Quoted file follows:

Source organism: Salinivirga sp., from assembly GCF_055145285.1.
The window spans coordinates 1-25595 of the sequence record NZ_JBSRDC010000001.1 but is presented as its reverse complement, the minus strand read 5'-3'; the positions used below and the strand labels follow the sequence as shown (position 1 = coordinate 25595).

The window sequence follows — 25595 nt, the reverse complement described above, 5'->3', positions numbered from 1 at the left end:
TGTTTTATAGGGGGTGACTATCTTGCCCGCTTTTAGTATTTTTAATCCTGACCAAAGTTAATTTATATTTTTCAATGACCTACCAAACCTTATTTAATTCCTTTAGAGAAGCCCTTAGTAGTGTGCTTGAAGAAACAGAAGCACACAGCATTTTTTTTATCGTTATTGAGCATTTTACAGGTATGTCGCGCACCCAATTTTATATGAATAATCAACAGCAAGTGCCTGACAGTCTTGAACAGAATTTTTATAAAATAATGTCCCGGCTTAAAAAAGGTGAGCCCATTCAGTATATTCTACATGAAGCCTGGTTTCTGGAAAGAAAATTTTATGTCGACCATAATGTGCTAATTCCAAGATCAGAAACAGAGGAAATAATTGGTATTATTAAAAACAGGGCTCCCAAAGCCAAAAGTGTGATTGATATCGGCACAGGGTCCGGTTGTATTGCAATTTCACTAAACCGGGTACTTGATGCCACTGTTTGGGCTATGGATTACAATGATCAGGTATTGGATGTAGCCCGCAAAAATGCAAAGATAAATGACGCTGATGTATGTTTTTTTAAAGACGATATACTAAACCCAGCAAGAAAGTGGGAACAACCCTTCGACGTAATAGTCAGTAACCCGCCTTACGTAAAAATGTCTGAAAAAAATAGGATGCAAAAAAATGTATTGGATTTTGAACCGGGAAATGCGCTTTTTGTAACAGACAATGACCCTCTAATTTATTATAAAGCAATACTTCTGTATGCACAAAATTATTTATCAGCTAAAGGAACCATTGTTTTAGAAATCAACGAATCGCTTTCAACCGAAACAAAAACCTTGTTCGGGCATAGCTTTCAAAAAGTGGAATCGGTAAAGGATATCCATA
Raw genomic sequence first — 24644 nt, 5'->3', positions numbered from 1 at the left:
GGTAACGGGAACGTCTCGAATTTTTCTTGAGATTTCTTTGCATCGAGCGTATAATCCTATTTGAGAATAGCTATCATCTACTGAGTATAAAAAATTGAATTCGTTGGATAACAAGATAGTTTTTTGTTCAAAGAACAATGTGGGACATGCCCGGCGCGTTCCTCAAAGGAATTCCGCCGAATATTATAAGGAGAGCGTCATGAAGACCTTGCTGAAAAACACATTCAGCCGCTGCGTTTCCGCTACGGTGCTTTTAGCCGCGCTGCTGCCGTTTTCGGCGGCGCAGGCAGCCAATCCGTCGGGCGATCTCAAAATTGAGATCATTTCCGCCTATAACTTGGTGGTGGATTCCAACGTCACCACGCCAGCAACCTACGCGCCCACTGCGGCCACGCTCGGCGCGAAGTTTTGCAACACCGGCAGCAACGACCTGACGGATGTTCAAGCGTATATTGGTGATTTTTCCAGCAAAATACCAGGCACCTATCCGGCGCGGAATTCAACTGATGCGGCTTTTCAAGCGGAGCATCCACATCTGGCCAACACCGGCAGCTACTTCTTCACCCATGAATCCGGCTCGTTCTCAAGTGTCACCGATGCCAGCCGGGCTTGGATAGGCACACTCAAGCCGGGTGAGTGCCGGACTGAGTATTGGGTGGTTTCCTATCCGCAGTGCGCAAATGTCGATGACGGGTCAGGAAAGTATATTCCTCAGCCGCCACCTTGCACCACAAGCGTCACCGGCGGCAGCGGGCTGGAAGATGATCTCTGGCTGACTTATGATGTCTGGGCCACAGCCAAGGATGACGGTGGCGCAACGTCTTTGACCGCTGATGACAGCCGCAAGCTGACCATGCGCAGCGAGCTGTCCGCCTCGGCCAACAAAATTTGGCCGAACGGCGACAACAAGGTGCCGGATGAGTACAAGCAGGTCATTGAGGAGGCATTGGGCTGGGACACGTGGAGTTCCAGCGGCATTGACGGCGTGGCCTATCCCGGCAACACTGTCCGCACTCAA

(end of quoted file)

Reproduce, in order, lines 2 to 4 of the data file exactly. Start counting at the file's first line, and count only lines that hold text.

The window spans coordinates 1-25595 of the sequence record NZ_JBSRDC010000001.1 but is presented as its reverse complement, the minus strand read 5'-3'; the positions used below and the strand labels follow the sequence as shown (position 1 = coordinate 25595).

The window sequence follows — 25595 nt, the reverse complement described above, 5'->3', positions numbered from 1 at the left end:
TGTTTTATAGGGGGTGACTATCTTGCCCGCTTTTAGTATTTTTAATCCTGACCAAAGTTAATTTATATTTTTCAATGACCTACCAAACCTTATTTAATTCCTTTAGAGAAGCCCTTAGTAGTGTGCTTGAAGAAACAGAAGCACACAGCATTTTTTTTATCGTTATTGAGCATTTTACAGGTATGTCGCGCACCCAATTTTATATGAATAATCAACAGCAAGTGCCTGACAGTCTTGAACAGAATTTTTATAAAATAATGTCCCGGCTTAAAAAAGGTGAGCCCATTCAGTATATTCTACATGAAGCCTGGTTTCTGGAAAGAAAATTTTATGTCGACCATAATGTGCTAATTCCAAGATCAGAAACAGAGGAAATAATTGGTATTATTAAAAACAGGGCTCCCAAAGCCAAAAGTGTGATTGATATCGGCACAGGGTCCGGTTGTATTGCAATTTCACTAAACCGGGTACTTGATGCCACTGTTTGGGCTATGGATTACAATGATCAGGTATTGGATGTAGCCCGCAAAAATGCAAAGATAAATGACGCTGATGTATGTTTTTTTAAAGACGATATACTAAACCCAGCAAGAAAGTGGGAACAACCCTTCGACGTAATAGTCAGTAACCCGCCTTACGTAAAAATGTCTGAAAAAAATAGGATGCAAAAAAATGTATTGGATTTTGAACCGGGAAATGCGCTTTTTGTAACAGACAATGACCCTCTAATTTATTATAAAGCAATACTTCTGTATGCACAAAATTATTTATCAGCTAAAGGAACCATTGTTTTAGAAATCAACGAATCGCTTTCAACCGAAACAAAAACCTTGTTCGGGCATAGCTTTCAAAAAGTGGAATCGGTAAAGGATATCCATA